Calvo, Rocio, and Natalia Sarkisian. “Racial/ethnic differences in post-migration education among adult immigrants in the USA.” Ethnic and Racial Studies 38, 7 (2015): 1029–49, DOI: https://doi.org/10.1080/01419870.2014.98730510.1080/01419870.2014.987305.
Ono, Hiroshi, and Madeline Zavodny. “Immigrants, English Ability and the Digital Divide.” Social Forces 86, 4 (June 2008): 1455–79, https://www.jstor.org/stable/20430817.
Refki, Dina, Rukhsana Ahmed, and Jeanette Altarriba. Closing the Health Disparity Gap in U.S. Immigrant Communities in the Era of COVID-19: A Narrative Review, Understanding and eliminating minority health disparities in a 21st-century pandemic: A White Paper Collection. University at Albany: Scholars Archive, 2021,
Refki, Dina, Rukhsana Ahmed, Jeanette Altarriba, and Pallavi Khurana. “Towards a framework for addressing immigrants’ social determinants of health.” In Addressing Differential Impacts of COVID-19 in New York State. Edited by Havidan Rodriguez, DeeDee Bennett Gayle, David R. Holtgrave, Theresa A. Pardo, and Lynn A. Warner. Albany: SUNY Press, forthcoming.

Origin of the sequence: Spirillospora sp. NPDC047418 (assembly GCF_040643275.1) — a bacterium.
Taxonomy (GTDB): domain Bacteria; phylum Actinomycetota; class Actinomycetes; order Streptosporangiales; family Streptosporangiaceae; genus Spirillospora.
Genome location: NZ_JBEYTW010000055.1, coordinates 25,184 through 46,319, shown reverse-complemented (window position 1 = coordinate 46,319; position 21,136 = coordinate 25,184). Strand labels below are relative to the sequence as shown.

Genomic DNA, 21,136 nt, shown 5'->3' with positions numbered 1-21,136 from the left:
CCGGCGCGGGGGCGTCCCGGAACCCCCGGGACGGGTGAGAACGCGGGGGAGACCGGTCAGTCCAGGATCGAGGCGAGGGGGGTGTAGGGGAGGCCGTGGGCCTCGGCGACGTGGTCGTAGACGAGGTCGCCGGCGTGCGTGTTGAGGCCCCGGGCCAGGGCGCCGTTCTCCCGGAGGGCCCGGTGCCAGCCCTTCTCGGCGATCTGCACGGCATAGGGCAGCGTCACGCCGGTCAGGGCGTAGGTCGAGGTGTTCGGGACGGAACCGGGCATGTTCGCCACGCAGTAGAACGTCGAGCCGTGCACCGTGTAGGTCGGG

A synthesis will not collect new data. It will compile existing practices (not best practices). A synthesis will not evaluate practices but seek to find evaluation studies that have been completed or ongoing about these practices when they exist.
 A synthesis is a concise report on the topic that presents current knowledge and practices available which are designed to address specific problems.